Strategies for lubricating bearings on farm equipment range from fanatical to lackadaisical. Experts in the bearing industry say optimal strategies to lubricate bearings are somewhere in between.
Bob Sutton, an engineer with NTN Bearings, warns that over-greasing bearings can be as damaging as undergreasing.
"A water treatment plant in Houston was having trouble burning out bearings on some of their big pumps,” Sutton says. "The pumps ran 24 hours a day, and their maintenance crews were greasing them religiously three times a day. I removed the grease zerks from the bearings so they couldn't over-grease them, and they haven't lost a bearing in eight years.”
His example is extreme, but it illustrates an engineering fact. "Overfill a bearing and you can overheat it from within because the excess grease creates turbulence, which creates heat,” Sutton says. "Overgreasing can kill a bearing with kindness.”
Owner's manuals are the best resource for proper greasing intervals. Manufacturers' recommended lubrication intervals are based on a bearing's load specifications, average shaft speed, maximum shaft speed, whether it will be exposed to moisture or dust and other variables unique to the bearing's location on a machine. Mathematical formulas and computer simulations allow engineers to determine if one bearing should be greased every 10 hours while another bearing needs to be greased only every 200 hours.
A little can go a long way. Accidental damage can occur even if lubrication intervals are maintained. Overlubrication is again the culprit. "Ideally, a bearing should be greased while it's turning,” Sutton says. "If you grease a static bearing, you're pushing grease into the cavities between the balls [or rollers] closest to the zerk. If you try to force grease around the entire bearing, there's a risk of popping or loosening the seal, which lets in contamination and reduces bearing life.”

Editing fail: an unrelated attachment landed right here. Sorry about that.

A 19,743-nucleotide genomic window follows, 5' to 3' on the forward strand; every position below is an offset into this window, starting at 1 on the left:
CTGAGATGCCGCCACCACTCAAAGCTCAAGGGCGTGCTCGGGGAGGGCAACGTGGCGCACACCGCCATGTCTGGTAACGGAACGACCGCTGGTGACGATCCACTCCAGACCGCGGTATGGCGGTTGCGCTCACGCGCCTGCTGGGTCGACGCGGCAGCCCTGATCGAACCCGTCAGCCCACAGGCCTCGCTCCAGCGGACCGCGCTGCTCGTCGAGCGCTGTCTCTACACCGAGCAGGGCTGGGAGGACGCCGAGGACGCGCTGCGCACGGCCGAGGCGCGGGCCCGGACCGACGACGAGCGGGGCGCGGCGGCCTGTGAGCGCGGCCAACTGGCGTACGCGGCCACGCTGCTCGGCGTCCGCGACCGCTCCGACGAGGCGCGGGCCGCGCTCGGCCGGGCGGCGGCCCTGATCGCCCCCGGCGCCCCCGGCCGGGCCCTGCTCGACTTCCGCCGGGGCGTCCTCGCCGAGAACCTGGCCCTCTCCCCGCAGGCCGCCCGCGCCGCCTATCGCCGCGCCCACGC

Sutton is a sarcastic fan of battery- or air-powered grease guns. "I love them, " he chuckles. "They make it easy to pop seals or overfill bearings. They sell lots of bearings for me.”
He recommends only a few pumps of a hand-operated grease gun per bearing at recommended intervals. "It's doesn't take much grease to keep a bearing happy,” he says. "If you feel resistance, stop greasing so you don't pop a seal.”
Another cause for varying lubrication intervals is that some zerks lubricate components other than bearings. The zerks that supply lubricants to sheaves that slide on bushings demand frequent lubrication. Other zerks feed cavities in gearcases or wheel hubs.
"A wheel hub cavity should never be more than half full of grease, and usually less, to allow for heat dissipation,” says John Munson, vice president of sales for Standard Bearings in Des Moines, Iowa. "The same rule applies to gearcases. If you overfill them, you risk turbulence in the grease, which creates heat. You want air space in the gear case so grease gets slung against the sides by spinning gears.”
As the grease slides down the inside of the housing, it exchanges heat with the cooler metal. The gearcase housing acts as a cooling element. "Packing” a gearcase may reduce cooling because only the grease pressed against the housing receives the cooling effect. Consult owner's manuals for proper gearcase fill levels.
Munson says one of the problems unique to bearings in agricultural equipment is the amount of time they sit idle. Moisture from leaky seals or condensation creates subtle but insidious problems that shorten bearing life.
- Mid-February 2010